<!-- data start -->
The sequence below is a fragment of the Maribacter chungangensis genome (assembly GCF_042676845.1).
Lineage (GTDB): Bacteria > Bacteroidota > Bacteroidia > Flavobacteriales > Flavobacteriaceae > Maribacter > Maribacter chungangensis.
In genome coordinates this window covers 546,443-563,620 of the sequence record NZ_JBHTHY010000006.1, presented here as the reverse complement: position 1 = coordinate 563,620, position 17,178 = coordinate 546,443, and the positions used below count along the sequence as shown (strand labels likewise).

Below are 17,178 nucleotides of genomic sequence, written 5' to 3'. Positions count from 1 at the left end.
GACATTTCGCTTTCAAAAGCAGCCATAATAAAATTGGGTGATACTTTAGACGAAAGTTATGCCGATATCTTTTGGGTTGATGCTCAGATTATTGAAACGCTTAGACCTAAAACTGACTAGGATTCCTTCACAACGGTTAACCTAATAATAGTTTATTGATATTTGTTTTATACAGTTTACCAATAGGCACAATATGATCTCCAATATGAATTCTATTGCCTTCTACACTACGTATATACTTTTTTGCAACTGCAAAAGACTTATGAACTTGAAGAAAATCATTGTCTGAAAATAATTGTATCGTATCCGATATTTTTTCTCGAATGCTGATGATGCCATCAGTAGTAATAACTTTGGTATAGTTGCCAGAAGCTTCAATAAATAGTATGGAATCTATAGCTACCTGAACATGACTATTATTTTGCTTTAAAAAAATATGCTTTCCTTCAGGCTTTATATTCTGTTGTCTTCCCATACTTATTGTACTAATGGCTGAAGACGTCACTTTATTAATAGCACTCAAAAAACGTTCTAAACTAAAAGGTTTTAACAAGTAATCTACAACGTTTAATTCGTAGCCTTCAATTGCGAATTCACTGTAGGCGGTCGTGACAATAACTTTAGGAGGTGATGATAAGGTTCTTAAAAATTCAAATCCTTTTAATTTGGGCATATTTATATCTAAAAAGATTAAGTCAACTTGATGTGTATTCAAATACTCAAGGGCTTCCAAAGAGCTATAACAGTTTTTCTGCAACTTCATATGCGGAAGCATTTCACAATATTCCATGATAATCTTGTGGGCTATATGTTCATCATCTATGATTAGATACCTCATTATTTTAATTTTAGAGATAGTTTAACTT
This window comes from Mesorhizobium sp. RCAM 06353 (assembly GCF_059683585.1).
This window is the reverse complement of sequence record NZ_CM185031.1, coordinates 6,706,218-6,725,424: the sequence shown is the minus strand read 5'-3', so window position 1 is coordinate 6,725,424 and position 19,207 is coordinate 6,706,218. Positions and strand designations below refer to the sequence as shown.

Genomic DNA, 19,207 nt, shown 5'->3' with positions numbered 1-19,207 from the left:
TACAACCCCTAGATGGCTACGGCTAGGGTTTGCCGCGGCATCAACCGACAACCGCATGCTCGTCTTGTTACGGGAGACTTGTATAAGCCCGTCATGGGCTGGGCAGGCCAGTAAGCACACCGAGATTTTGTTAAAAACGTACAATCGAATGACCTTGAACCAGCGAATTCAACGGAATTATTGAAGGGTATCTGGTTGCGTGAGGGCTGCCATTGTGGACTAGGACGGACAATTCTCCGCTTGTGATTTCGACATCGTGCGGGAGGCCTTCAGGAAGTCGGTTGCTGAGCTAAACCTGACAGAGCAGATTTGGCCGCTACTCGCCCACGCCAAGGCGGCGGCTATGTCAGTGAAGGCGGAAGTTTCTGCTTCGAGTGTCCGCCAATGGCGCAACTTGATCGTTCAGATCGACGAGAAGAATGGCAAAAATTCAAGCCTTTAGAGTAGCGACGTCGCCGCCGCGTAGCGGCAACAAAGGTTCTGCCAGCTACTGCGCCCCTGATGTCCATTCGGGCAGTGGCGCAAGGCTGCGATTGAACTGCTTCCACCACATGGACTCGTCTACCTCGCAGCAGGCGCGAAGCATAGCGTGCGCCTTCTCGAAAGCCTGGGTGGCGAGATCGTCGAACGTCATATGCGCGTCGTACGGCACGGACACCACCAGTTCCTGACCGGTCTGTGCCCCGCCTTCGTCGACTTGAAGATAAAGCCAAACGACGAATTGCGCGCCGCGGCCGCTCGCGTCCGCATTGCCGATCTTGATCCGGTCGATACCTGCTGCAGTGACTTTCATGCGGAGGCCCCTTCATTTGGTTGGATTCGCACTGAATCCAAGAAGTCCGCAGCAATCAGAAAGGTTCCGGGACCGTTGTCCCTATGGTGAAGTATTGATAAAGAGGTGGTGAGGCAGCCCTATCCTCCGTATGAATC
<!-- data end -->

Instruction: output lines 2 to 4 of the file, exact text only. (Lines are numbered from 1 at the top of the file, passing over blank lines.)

Lineage (GTDB): Bacteria > Bacteroidota > Bacteroidia > Flavobacteriales > Flavobacteriaceae > Maribacter > Maribacter chungangensis.
In genome coordinates this window covers 546,443-563,620 of the sequence record NZ_JBHTHY010000006.1, presented here as the reverse complement: position 1 = coordinate 563,620, position 17,178 = coordinate 546,443, and the positions used below count along the sequence as shown (strand labels likewise).

Below are 17,178 nucleotides of genomic sequence, written 5' to 3'. Positions count from 1 at the left end.